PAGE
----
'The intervention of designers must be modest, minimal and sensitive.
Thus if we find that the indigo-dyeing of textiles in West Africa creates major breeding areas for tsetse flies and Anopheles mosquitoes and consequently an increase in malaria and sleeping sickness, the answer is not to get rid of the dyeing pits but to introduce biological controls.
If in Lesotho the social life of women is centred around the beating of maize, the answer is not to introduce electric maize-grinding machinery but to simplify the work and still retain the social grouping.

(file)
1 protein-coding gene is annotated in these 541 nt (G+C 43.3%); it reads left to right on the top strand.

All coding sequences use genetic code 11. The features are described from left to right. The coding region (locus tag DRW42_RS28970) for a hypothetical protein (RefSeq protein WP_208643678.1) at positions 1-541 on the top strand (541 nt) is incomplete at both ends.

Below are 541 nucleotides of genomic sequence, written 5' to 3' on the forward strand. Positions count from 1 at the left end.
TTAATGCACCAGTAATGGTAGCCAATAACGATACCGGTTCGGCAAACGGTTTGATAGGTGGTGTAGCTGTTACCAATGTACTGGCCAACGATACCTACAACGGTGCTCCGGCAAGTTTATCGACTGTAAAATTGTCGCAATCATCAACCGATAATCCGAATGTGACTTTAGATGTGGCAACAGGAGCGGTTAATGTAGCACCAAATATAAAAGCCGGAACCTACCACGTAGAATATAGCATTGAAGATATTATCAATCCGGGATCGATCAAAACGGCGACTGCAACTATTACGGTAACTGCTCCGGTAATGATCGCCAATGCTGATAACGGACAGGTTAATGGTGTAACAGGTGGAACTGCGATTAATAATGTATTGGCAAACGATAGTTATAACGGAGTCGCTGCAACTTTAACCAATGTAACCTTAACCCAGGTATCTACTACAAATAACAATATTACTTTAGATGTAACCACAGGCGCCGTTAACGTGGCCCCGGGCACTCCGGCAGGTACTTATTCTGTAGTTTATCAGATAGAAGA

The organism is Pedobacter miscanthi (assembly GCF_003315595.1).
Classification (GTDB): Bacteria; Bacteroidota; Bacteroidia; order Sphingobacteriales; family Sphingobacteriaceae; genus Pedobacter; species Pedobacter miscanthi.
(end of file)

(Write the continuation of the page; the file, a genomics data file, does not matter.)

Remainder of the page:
If it is found that the Mukwa (headband) with which Kikuyu women carry loads in Kenya forms permanent depressions in their skulls, we must examine the entire social context of load carrying in West Africa before introducing some insane "improvement", such as motor scooters.'
In a 1983 essay Clifford Geertz points to the importance of gotong royong in Indonesian life:
An enormous inventory of highly specific and often quite intricate institutions for effecting the cooperation in work, politics, and personal relations alike, vaguely gathered under culturally charged and fairly well indefinable value-images--rukun ("mutual adjustment"), gotong royong ("joint bearing of burdens"), tolong-menolong ("reciprocal assistance")--governs social interaction with a force as sovereign as it is subdued.